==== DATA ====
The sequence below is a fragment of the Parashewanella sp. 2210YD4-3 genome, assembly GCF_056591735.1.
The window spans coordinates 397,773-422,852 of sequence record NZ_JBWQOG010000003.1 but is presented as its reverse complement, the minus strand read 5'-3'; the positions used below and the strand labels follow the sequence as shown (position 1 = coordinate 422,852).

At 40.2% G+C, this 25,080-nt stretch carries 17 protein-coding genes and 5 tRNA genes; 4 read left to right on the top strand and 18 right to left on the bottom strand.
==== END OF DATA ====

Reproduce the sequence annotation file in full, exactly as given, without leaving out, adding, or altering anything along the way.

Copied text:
The sequence below is a fragment of the Parashewanella sp. 2210YD4-3 genome, assembly GCF_056591735.1.
The window spans coordinates 397,773-422,852 of sequence record NZ_JBWQOG010000003.1 but is presented as its reverse complement, the minus strand read 5'-3'; the positions used below and the strand labels follow the sequence as shown (position 1 = coordinate 422,852).

At 40.2% G+C, this 25,080-nt stretch carries 17 protein-coding genes and 5 tRNA genes; 4 read left to right on the top strand and 18 right to left on the bottom strand.